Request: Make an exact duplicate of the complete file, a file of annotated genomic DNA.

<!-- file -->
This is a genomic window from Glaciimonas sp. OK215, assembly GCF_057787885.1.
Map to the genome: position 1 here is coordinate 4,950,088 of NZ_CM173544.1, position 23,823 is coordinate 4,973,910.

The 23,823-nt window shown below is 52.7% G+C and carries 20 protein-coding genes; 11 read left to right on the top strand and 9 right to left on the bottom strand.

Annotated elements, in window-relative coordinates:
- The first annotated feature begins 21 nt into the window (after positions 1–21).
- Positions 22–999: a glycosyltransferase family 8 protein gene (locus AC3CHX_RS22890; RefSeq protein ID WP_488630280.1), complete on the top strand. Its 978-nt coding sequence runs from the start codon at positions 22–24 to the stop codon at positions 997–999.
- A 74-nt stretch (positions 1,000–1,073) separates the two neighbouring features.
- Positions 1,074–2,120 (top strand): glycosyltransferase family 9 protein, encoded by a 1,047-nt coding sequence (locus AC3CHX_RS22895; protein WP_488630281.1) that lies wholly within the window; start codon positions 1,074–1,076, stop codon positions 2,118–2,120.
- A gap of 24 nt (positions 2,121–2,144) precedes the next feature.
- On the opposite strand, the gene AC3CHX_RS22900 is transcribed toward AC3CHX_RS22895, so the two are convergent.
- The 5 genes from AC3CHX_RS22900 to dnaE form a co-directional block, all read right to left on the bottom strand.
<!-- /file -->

This is a genomic window from Glaciimonas sp. OK215, assembly GCF_057787885.1.
Map to the genome: position 1 here is coordinate 4,950,088 of NZ_CM173544.1, position 23,823 is coordinate 4,973,910.

The 23,823-nt window shown below is 52.7% G+C and carries 20 protein-coding genes; 11 read left to right on the top strand and 9 right to left on the bottom strand.

Annotated elements, in window-relative coordinates:
- The first annotated feature begins 21 nt into the window (after positions 1–21).
- Positions 22–999: a glycosyltransferase family 8 protein gene (locus AC3CHX_RS22890; RefSeq protein ID WP_488630280.1), complete on the top strand. Its 978-nt coding sequence runs from the start codon at positions 22–24 to the stop codon at positions 997–999.
- A 74-nt stretch (positions 1,000–1,073) separates the two neighbouring features.
- Positions 1,074–2,120 (top strand): glycosyltransferase family 9 protein, encoded by a 1,047-nt coding sequence (locus AC3CHX_RS22895; protein WP_488630281.1) that lies wholly within the window; start codon positions 1,074–1,076, stop codon positions 2,118–2,120.
- A gap of 24 nt (positions 2,121–2,144) precedes the next feature.
- On the opposite strand, the gene AC3CHX_RS22900 is transcribed toward AC3CHX_RS22895, so the two are convergent.
- The 5 genes from AC3CHX_RS22900 to dnaE form a co-directional block, all read right to left on the bottom strand.